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Rules of Probability The additive rule P [ A  B ] = P [ A ] + P [ B ] – P [ A  B ] and if P [ A  B ] = f P [ A  B ] = P [ A ] + P [ B ] The additive rule for more than two events and if A i  A j = f for all i ≠ j. then for any event E The Rule for complements

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the additive rule
The additive rule

P[A  B] = P[A] + P[B] – P[A  B]

and

if P[A  B] = f

P[A  B] = P[A] + P[B]

the additive rule for more than two events
The additive rule for more than two events

and if Ai  Aj = f for all i ≠ j.

then

slide4

for any event E

The Rule for complements

slide7

The multiplicative rule of probability

and

if A and B areindependent.

This is the definition of independent

slide9

Proof

and continuing we obtain

example
Example

What is the probability that a poker hand is a royal flush

i.e.

  • 10 , J , Q , K ,A
  • 10 , J , Q , K ,A
  • 10 , J , Q , K ,A
  • 10 , J , Q , K ,A
solution

10 , J , Q , K ,A

  • 10 , J , Q , K ,A
  • 10 , J , Q , K ,A
  • 10 , J , Q , K ,A
Solution

Let A1 = the event that the first card is a “royal flush” card.

Let Ai = the event that the ith card is a “royal flush” card. i = 2, 3, 4, 5.

slide14

Definition:

The set of k events A1, A2, … , Akare called mutually independent if:

P[Ai1∩ Ai2∩… ∩ Aim] = P[Ai1] P[Ai2] …P[Aim]

For every subset {i1, i2, … , im } of {1, 2, …, k }

i.e.for k = 3 A1, A2, … , Akare mutually independentif:

P[A1∩ A2] = P[A1] P[A2], P[A1∩ A3] = P[A1] P[A3],

P[A2∩ A3] = P[A2] P[A3],

P[A1∩ A2∩ A3] = P[A1] P[A2] P[A3]

slide15

P[A1] = .4, P[A2] = .5 , P[A3] = .6

P[A1∩A2] = (0.4)(0.5) = 0.20

P[A1∩ A3] = (0.4)(0.6) = 0.24

P[A2∩ A3] = (0.5)(0.6) = 0.30

P[A1∩ A2∩ A3] =

(0.4)(0.5)(0.6) = 0.12

A1

A2

0.08

0.08

0.12

0.12

0.12

0.18

0.12

0.18

A3

slide16
Definition:

The set of k events A1, A2, … , Akare called pairwise independent if:

P[Ai∩ Aj] = P[Ai] P[Aj] for all i and j.

i.e.for k = 3 A1, A2, … , Akare pairwise independentif:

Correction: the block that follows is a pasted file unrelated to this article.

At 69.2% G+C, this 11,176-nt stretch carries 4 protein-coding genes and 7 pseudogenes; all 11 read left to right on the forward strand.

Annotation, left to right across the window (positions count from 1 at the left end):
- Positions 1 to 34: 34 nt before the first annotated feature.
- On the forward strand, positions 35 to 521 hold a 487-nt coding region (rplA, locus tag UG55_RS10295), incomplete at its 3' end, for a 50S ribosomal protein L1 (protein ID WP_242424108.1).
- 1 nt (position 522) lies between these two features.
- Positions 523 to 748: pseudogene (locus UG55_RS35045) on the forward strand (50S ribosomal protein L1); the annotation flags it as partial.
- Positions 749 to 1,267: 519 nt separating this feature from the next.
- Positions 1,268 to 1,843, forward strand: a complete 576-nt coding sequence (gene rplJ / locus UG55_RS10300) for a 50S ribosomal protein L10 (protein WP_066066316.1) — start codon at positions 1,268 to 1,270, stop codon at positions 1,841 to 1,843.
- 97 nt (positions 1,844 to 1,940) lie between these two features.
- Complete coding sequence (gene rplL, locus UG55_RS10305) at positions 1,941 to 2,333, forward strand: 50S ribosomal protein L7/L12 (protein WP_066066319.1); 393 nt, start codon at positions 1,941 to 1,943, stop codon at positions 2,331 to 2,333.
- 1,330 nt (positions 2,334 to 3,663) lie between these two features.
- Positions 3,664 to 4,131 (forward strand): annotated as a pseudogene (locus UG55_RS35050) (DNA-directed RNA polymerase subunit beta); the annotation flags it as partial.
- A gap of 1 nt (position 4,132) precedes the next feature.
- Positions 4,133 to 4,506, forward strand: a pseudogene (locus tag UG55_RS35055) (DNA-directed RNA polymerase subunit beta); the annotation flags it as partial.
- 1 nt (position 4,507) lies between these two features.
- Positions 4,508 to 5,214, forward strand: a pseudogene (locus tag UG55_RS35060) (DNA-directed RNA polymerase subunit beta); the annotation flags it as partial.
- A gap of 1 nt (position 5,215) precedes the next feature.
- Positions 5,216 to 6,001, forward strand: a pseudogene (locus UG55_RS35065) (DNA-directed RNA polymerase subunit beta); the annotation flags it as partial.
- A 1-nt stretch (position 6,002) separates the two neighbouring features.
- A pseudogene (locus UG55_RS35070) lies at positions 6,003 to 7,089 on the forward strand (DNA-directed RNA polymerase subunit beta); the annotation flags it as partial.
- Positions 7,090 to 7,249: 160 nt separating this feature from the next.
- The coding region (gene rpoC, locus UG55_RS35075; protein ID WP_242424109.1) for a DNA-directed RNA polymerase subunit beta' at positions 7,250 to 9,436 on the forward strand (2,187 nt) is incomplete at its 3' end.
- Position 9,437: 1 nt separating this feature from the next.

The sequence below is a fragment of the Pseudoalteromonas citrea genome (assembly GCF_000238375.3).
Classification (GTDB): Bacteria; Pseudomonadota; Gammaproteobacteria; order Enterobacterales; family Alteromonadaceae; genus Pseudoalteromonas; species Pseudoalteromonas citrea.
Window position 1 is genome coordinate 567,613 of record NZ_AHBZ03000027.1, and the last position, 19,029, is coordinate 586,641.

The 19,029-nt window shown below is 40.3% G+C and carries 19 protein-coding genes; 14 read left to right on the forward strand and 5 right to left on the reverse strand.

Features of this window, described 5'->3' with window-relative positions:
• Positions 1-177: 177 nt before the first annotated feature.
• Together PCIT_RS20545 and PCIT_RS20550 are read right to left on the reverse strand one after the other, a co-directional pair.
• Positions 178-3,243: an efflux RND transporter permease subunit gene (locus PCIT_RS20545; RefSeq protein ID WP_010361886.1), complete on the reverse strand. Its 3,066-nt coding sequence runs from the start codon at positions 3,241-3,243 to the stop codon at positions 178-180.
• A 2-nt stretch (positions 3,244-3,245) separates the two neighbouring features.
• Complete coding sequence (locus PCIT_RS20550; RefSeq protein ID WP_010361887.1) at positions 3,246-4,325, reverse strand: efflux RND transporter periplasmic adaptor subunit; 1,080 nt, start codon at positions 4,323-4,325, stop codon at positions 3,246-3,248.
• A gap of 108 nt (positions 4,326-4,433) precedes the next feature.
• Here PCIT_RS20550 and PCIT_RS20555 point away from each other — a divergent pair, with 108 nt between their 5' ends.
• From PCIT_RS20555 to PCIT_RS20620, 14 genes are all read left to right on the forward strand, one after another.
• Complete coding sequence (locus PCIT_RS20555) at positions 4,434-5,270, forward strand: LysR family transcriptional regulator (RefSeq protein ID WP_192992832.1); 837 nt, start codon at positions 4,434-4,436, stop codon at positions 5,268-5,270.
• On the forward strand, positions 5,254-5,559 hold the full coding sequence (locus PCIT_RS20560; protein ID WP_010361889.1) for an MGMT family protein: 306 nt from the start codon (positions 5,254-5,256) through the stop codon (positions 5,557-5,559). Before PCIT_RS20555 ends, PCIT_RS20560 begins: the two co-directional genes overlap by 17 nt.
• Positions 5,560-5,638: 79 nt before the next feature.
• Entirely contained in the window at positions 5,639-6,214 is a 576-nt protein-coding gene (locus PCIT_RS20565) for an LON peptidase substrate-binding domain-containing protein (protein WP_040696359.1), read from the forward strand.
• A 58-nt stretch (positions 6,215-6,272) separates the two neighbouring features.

P[A1∩ A2] = P[A1] P[A2], P[A1∩ A3] = P[A1] P[A3],

P[A2∩ A3] = P[A2] P[A3],

It is not necessarily true that P[A1∩ A2∩ A3] = P[A1] P[A2] P[A3]

slide17

P[A1] = .4, P[A2] = .5 , P[A3] = .6

P[A1∩A2] = (0.4)(0.5) = 0.20

P[A1∩ A3] = (0.4)(0.6) = 0.24

P[A2∩ A3] = (0.5)(0.6) = 0.30

P[A1∩ A2∩ A3] = 0.14

≠ (0.4)(0.5)(0.6) = 0.12

A1

A2

0.06

0.10

0.14

0.14

0.10

0.16

0.10

0.20

A3

bayes rule
Bayes Rule
  • Due to the reverend T. Bayes
  • Picture found on website: Portraits of Statisticians
  • http://www.york.ac.uk/depts/maths/histstat/people/welcome.htm#h
example20
Example:

We have two urns. Urn 1 contains 14red balls and 12black balls. Urn 2 contains 6red balls and 20black balls.

An Urn is selected at random and a ball is selected from that urn.

Urn 1

Urn 2

If the ball turns out to be red what is the probability that it came from the first urn?

solution21
Solution:

Let A = the event that we select urn 1

= the event that we select urn 2

Let B = the event that we select a red ball

Note: the desired conditional probability is in the reverse direction of the given conditional probabilities. This is the case when Bayes rule should be used

example testing for a disease
Example: Testing for a disease

Suppose that 0.1% of the population have a certain genetic disease.

A test is available the detect the disease.

If a person has the disease, the test concludes that he has the disease 96% of the time. It the person doesn’t have the disease the test states that he has the disease 2% of the time.

Two properties of a medical test